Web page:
The Mother of Invention
The introduction of T-Kennel’s modular kennel system over 25 years ago solved an old problem, and it is a solution that continues to evolve.
T-Kennel, a manufacturer of modular kennel systems, cat condos and other animal equipment, was born during a light-bulb-over-the-head moment, as founder Jerry Thom watched an employee slosh through animal waste to clean a kennel facility, says David Wratchford, corporate account manager for the company.
The worker hosed down each kennel run in turn, but as he made his way through the facility, waste and chemicals from each unit would inevitably end up seeping into the one adjacent.
“He thought, ‘We are cross contaminating each and every kennel run, spreading germs everywhere throughout the facility,’” Wratchford says.
The realization set Thom on a path to invent a solution to the troubling problem, and the result was a kennel system that offers users a contamination-resistant and flexible kennel-system design that meets the needs of both the animals it houses and the humans who work with it.
Located in Kansas City, Kan., T-Kennel has been making kennel runs for nearly three decades and has clients nationwide, and even abroad. The company outfits grooming salons, boarding facilities, doggie daycares, animal shelters, rescue centers and veterinary facilities. They range in size from one to two kennels up to five hundred.
While T-Kennel’s products evolved over the years, as the company developed in pace with the technology available to it, the basic blueprint for the company’s success has remained the same. Among the most important of T-Kennel’s innovations, says Wratchford, was the re-positioning of the drain. “One of the first things Thom did was reverse the slope,” he explains. “He made the kennel flow from front to back [as opposed to back to front as had been the custom at the time.]”
The design also debuted the concept of watertight kennel runs, eliminating cross contamination. The crowing hallmark of the system is T-Kennel’s T-Cover—the inspiration for the company’s name—which is a cover that goes over the drain that simultaneously prevents the animal from having access to the drain, while allowing feces, urine and chemicals to be washed away. “The T-Cover actually allows staff to wash the kennel from top to bottom without having to go in,” Wratchford says.
T-Kennel also expanded its designs beyond the industry standard of block walls and chain-link. It has introduced new materials with innovative design methods along the way, although “the idea and the overall functionality of the system,” is the same as always, he says. About 15 years ago, T-Kennels began constructing kennels with acrylic/PVC—the same material used in airplanes—a fact that Wratchford says speaks to its durability and germ-resistance. It’s also non-porous and easy to clean.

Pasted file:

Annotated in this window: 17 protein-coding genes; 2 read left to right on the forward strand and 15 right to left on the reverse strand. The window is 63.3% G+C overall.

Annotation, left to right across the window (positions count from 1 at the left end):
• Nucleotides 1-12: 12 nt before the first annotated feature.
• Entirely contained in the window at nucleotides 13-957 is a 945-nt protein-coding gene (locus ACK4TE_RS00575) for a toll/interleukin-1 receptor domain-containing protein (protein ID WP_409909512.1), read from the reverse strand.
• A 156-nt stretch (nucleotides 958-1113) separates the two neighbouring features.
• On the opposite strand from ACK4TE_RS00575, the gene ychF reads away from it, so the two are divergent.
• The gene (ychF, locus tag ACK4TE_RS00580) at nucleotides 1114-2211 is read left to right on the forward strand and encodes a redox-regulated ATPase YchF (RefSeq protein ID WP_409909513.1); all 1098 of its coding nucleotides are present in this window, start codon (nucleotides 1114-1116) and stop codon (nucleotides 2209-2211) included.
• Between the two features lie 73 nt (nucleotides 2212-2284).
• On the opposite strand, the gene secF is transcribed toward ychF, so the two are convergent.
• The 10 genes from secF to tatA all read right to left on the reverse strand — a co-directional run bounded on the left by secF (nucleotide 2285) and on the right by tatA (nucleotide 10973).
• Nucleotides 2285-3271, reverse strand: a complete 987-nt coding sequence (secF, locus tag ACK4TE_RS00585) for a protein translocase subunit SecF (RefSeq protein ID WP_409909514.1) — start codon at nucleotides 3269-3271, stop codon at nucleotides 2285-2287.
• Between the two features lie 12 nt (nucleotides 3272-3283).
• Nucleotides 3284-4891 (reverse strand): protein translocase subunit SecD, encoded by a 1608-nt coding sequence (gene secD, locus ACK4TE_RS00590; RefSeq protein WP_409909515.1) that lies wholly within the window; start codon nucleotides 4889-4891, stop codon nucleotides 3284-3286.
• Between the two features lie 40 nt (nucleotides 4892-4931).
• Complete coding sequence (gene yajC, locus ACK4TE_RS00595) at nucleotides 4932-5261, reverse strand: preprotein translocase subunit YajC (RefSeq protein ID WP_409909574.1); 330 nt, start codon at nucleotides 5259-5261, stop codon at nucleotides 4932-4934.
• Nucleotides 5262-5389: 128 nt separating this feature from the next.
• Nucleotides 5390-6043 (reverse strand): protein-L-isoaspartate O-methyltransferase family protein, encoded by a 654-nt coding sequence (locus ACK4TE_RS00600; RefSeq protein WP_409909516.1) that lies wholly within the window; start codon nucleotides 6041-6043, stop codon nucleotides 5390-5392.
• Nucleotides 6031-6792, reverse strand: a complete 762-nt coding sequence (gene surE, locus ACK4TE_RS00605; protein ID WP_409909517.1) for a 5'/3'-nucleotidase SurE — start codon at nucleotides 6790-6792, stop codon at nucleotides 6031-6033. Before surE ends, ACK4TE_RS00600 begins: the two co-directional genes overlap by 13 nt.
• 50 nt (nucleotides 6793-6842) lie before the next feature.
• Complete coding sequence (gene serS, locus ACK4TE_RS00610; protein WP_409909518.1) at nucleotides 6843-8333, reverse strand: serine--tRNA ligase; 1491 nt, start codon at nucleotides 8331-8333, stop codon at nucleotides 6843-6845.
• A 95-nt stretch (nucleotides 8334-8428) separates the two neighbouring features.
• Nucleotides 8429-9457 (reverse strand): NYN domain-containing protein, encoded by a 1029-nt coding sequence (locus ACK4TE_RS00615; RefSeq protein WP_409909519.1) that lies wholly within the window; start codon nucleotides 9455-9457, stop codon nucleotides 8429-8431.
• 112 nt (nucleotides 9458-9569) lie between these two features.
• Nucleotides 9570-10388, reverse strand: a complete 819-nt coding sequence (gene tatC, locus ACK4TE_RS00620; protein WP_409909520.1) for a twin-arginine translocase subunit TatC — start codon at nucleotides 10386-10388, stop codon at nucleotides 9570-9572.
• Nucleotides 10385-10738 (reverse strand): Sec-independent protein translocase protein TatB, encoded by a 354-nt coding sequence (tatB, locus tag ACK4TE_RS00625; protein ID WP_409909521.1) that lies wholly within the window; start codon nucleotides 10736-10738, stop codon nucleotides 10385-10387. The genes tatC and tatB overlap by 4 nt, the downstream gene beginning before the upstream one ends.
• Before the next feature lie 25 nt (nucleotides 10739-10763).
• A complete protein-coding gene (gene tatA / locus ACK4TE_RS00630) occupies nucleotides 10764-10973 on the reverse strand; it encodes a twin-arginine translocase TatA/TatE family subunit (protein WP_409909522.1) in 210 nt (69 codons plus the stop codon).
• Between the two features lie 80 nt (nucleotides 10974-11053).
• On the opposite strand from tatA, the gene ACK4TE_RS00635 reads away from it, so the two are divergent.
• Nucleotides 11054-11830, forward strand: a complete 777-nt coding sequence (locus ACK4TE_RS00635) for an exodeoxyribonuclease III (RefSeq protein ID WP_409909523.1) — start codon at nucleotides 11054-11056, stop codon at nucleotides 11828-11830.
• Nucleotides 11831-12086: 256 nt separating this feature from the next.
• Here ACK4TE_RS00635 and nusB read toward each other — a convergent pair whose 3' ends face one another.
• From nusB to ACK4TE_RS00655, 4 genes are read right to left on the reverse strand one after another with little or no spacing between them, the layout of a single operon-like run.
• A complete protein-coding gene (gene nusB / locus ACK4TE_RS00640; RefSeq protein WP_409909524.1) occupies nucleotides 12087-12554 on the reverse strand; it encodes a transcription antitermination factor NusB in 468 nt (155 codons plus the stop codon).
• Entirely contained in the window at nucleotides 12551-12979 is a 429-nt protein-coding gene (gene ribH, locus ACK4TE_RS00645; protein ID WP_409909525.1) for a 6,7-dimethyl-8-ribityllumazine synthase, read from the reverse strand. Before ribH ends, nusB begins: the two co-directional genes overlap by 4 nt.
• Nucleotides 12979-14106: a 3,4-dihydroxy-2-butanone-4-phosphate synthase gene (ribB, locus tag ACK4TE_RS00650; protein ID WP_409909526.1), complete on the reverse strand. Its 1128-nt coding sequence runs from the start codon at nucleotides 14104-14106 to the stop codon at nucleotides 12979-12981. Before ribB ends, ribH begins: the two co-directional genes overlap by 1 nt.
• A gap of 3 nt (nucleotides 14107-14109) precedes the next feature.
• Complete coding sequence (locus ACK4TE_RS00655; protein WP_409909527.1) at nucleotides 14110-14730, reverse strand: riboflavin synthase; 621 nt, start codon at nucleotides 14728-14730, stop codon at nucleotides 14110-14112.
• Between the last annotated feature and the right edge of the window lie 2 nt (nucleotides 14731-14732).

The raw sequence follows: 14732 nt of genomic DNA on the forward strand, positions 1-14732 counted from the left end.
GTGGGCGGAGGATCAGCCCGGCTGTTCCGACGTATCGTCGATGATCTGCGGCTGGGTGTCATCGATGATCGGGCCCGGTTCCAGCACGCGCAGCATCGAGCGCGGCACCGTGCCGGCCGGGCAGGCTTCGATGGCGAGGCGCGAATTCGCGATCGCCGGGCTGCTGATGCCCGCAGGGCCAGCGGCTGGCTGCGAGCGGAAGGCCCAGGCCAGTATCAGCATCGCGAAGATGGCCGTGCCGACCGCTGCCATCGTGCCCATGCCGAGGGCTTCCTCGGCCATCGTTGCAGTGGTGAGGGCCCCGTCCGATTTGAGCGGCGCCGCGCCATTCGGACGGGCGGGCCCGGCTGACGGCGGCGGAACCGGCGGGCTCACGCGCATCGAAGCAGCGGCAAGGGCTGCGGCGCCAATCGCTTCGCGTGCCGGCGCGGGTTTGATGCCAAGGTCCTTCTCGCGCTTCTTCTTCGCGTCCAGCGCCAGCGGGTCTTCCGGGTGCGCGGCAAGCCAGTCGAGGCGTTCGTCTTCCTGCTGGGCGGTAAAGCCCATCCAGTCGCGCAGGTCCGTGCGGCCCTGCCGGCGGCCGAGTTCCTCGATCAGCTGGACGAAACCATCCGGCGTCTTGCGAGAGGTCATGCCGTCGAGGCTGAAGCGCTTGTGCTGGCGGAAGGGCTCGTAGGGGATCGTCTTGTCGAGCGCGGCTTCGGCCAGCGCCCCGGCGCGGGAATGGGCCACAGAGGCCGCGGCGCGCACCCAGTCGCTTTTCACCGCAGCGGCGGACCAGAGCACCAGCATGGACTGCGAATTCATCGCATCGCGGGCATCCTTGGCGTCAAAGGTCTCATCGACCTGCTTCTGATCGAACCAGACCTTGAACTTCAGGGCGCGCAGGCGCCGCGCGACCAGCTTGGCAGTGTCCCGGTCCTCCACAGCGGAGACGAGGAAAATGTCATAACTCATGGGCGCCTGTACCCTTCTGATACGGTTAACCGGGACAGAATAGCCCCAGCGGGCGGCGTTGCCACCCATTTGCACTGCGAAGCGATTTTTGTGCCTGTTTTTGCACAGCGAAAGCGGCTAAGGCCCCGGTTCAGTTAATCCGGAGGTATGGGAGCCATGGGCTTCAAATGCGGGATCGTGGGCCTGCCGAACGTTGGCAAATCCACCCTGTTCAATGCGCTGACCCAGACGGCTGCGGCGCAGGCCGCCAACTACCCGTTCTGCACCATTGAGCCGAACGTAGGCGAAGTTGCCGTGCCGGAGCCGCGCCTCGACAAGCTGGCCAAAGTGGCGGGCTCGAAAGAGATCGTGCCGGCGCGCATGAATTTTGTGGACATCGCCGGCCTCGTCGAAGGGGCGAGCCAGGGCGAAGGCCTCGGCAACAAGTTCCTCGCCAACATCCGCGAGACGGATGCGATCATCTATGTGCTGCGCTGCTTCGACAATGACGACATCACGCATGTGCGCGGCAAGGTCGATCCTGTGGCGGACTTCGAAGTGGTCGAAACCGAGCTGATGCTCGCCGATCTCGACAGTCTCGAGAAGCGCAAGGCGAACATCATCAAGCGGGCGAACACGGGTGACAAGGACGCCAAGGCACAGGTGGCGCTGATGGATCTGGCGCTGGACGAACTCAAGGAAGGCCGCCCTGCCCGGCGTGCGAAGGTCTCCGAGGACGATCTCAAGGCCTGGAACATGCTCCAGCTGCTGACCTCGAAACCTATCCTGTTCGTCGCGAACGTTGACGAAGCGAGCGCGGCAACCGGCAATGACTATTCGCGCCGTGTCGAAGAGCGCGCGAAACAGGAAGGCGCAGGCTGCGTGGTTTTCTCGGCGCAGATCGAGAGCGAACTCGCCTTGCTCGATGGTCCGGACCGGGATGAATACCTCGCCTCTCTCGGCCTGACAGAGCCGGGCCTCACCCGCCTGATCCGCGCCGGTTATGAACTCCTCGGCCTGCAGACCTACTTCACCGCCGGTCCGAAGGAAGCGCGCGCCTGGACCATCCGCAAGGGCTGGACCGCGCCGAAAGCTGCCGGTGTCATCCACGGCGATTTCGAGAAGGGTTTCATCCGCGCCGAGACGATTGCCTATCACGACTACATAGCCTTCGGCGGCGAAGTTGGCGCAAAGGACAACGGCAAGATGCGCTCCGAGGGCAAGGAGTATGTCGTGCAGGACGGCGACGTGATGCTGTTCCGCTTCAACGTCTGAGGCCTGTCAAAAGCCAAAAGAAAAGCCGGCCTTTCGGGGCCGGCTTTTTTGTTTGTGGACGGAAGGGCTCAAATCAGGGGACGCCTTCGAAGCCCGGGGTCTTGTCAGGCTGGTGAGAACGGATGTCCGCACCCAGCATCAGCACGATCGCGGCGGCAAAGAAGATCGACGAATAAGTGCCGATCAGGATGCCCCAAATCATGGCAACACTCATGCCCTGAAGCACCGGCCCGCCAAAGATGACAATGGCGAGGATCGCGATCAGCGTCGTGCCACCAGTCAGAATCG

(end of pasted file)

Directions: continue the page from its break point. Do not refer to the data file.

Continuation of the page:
The modular system has become increasingly flexible, as well. It is easily customized for a wide range of needs the company endeavors to meet. However, the company is still able to retrofit block-wall facilities and offers options in stainless and galvanized steel and fiberglass.
“Pretty much, if an owner closes their eyes and visualizes how they would like to lay the system out, it is possible, given enough lead time and revenue, to do it,” says Wratchford, adding that among the company’s chief goals is to do whatever it can to help facilities meet their individual needs.
Among T-Kennel’s latest product designs is its Space Saver Kennels. They are designed to retrofit existing facilities, as well as accommodate new construction. The Space Saver Kennels are stackable to save precious floor space—as do other units in the company’s product line—but the twist on the new design is that the Space Saver features full-width counter-balanced transfer doors.
“It gives the animal full visibility [when walking through], so the animal isn’t timid,” Wratchford says. “It reduces stress on the animal, since it isn’t worried about what’s on the other side [of the door].”
“The system is also versatile, giving the end user the flexibility to customize the number of compartments they want or need based their current volume of animals,” he says, adding that T-Kennel continues to look for new ways to meet the needs of its customers.
At any given time, the company may have several designs in the field being tested by willing and loyal customers, many of whom inspire innovation with their feedback and suggestions. Meanwhile, T-Kennel is also testing products internally, subjecting them to a good deal of scrutiny before unveiling them to potential customers.